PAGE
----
Canada’s Star Diamond (TSX: DIAM) said Thursday that Rio Tinto (ASX, LON, NYSE: RIO) had no right to call or hold a meeting of the joint venture management committee, saying such entity does not yet exist.
In a letter to Rio’s head of exploration growth & innovation, Dave Andrews, the diamond miner said Rio misused its economic clout to grab a significant portion of the C$2 billion Star-Orion South diamond project.
This is not the first spat between the parties, which are embroiled in a long-running dispute over the development of a diamond project in the Canadian province of Saskatchewan.
Saskatoon-based Star Diamond entered in 207 an earn-in agreement with Rio Tinto Exploration Canada, giving the Anglo-Australian miner an option to earn up to a 60% interest in Star-Orion South.
The miners are embroiled in a long-running dispute over the development of a diamond project in the Canadian province of Saskatchewan.
The diamond producer later said Rio overspent on the project located within the Fort a la Corne diamond district and didn’t comply with the terms of the agreement to exercise its options.
Based on a court undertaking, Rio Tinto previously agreed that it would not call or hold a management committee meeting under the JV agreement between the two partners for a 120-day period following the completion of the ten bulk sample trenches – the release notes that this would include processing, diamond recovery, and results reporting.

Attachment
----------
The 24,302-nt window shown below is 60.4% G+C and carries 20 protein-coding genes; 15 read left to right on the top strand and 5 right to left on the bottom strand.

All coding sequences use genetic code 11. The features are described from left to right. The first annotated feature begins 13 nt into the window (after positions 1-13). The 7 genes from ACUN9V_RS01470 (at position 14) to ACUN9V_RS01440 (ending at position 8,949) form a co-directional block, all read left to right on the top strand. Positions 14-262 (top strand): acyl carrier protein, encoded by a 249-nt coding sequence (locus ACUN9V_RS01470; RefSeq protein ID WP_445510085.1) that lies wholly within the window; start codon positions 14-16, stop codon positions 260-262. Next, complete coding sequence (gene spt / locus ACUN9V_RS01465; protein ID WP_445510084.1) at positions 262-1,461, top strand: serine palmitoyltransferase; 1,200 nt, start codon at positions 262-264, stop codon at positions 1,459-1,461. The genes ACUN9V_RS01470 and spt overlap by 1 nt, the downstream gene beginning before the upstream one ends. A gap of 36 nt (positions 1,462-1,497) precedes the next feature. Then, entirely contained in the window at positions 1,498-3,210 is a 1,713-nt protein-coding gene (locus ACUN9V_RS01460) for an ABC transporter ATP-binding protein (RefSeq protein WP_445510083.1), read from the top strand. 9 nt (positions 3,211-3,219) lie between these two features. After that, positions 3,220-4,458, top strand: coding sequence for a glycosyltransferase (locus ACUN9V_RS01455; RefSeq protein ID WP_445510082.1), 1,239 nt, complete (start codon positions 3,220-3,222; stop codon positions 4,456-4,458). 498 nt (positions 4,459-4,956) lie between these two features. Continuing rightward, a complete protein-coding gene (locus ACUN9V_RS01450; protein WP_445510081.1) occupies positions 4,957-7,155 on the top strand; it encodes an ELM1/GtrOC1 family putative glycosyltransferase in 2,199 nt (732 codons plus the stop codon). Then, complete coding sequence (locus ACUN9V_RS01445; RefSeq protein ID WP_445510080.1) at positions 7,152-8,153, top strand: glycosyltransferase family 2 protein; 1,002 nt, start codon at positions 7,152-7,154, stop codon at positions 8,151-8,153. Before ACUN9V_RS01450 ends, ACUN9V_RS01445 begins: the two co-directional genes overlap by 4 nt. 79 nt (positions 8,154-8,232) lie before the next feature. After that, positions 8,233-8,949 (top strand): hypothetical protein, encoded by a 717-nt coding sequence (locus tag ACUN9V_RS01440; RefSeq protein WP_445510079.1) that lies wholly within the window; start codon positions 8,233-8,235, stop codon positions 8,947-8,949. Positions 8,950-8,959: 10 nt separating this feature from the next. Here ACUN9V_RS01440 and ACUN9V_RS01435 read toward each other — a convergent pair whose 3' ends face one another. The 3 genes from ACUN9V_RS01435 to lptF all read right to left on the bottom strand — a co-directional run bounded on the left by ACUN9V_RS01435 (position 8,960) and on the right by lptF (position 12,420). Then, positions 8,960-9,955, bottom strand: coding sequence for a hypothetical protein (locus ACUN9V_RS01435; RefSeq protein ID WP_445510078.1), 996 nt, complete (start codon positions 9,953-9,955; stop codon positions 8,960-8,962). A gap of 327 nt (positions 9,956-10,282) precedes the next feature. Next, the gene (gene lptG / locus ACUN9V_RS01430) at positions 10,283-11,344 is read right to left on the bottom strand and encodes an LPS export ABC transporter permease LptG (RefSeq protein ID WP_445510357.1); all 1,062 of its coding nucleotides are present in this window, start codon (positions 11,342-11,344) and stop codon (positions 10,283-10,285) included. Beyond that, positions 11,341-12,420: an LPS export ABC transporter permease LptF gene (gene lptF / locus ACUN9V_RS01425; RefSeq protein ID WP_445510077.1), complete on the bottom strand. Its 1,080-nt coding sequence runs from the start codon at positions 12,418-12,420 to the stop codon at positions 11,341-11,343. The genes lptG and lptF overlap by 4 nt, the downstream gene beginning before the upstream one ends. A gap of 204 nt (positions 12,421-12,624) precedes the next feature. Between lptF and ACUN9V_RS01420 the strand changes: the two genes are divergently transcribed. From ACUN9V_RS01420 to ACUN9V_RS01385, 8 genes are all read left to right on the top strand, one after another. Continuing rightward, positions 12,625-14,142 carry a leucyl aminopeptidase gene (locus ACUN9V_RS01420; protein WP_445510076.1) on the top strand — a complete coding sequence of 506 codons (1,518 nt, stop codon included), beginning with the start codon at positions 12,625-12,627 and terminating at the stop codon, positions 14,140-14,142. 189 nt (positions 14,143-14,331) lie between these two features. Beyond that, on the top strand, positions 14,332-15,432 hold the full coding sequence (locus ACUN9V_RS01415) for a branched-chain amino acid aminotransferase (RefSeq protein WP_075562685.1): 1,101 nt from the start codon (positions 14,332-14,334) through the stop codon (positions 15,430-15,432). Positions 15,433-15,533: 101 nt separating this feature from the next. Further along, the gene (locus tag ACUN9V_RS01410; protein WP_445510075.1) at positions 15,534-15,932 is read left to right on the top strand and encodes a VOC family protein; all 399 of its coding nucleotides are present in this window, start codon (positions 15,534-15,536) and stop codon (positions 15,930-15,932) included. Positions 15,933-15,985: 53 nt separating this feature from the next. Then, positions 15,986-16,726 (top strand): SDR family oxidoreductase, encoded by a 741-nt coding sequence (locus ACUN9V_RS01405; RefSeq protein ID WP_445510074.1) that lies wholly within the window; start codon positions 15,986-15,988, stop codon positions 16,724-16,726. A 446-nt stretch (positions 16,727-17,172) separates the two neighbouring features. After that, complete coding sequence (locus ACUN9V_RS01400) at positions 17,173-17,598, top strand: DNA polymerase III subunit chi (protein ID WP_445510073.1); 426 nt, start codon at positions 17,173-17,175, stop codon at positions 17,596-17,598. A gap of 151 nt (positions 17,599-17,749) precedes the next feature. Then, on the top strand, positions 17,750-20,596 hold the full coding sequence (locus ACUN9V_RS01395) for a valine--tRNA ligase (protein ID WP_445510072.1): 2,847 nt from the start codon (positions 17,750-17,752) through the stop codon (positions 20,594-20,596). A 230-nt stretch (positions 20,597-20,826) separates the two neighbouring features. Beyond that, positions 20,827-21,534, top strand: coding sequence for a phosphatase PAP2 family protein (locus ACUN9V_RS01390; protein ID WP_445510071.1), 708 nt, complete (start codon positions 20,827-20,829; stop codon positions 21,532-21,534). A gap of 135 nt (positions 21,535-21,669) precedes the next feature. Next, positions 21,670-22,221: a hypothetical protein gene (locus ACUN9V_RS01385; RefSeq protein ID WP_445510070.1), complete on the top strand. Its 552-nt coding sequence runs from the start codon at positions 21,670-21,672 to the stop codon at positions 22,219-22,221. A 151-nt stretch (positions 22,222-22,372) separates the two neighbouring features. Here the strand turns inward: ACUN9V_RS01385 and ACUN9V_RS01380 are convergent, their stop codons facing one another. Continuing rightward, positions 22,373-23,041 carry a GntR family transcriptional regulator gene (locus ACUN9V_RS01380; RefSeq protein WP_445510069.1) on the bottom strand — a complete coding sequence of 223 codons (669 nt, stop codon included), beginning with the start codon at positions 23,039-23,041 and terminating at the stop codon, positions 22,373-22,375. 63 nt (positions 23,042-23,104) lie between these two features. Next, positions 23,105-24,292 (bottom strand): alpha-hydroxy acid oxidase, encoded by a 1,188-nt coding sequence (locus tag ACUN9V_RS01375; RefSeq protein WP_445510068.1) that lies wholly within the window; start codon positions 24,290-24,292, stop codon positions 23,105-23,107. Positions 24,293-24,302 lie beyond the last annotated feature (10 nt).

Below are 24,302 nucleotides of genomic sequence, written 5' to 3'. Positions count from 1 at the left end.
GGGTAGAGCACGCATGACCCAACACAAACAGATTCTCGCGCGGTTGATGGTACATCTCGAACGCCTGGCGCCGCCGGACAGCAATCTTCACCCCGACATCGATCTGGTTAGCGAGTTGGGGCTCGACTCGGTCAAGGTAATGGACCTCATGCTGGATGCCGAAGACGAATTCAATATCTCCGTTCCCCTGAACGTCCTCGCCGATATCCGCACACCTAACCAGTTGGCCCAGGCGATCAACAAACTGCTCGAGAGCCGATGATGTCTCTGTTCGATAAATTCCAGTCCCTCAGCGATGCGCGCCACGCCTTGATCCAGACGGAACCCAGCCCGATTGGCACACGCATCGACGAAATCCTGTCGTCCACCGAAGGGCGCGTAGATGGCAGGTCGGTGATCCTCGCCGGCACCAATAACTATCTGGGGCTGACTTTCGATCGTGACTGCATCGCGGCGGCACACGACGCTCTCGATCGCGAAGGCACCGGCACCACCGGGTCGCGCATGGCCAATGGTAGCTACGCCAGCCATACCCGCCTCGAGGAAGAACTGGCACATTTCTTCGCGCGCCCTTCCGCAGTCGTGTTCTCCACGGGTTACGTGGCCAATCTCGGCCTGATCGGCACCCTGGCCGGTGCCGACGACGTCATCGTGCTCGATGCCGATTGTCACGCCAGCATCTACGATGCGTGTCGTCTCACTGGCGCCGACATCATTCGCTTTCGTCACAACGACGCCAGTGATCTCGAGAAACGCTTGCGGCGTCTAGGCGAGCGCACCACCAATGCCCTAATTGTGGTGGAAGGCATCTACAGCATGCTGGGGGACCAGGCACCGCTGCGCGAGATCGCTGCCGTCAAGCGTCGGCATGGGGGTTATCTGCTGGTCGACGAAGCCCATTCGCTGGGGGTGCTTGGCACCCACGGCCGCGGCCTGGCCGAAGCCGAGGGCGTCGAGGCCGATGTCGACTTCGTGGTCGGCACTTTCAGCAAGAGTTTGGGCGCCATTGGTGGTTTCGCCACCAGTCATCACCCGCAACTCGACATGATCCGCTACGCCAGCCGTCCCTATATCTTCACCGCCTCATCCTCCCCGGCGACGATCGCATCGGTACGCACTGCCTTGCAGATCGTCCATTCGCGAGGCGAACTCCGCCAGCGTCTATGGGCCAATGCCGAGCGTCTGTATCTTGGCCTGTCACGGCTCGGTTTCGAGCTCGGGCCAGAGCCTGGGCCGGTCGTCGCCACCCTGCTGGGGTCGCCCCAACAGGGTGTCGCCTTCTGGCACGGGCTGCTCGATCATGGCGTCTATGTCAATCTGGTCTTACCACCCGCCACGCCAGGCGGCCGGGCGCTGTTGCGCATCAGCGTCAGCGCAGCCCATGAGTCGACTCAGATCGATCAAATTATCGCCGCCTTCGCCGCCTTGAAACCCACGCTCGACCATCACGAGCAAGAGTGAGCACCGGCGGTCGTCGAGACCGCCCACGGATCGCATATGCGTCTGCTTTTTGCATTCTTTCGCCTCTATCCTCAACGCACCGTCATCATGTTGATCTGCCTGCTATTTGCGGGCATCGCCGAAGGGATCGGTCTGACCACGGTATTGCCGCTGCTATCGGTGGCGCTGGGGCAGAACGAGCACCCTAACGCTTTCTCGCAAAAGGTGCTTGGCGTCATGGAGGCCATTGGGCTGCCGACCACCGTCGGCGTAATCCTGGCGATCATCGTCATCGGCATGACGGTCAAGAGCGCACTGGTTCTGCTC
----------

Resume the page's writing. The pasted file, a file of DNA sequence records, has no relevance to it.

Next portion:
On February 8, Rio Tinto advised Star Diamond that the 120-day period has started, with plans to call a management committee meeting once the 120 days have passed.
“Compounding its misconduct, Rio Tinto now seeks to wrongfully add to the first joint venture budget approximately $56.2 million of alleged expenditures from 2020 and 2021 that were not part of the `then current work plan’ as of November 6, 2019,” Star Diamond said in the letter.
Rio believes the comprehensive diamond breakage study is not required by the undertaking.
A 2018 preliminary study estimated 66 million carats of diamonds could be recovered from the project over a 38-year mine life.
The project, located 60 km east of Prince Albert, is known to host larger stones, including high-value Type IIa diamonds.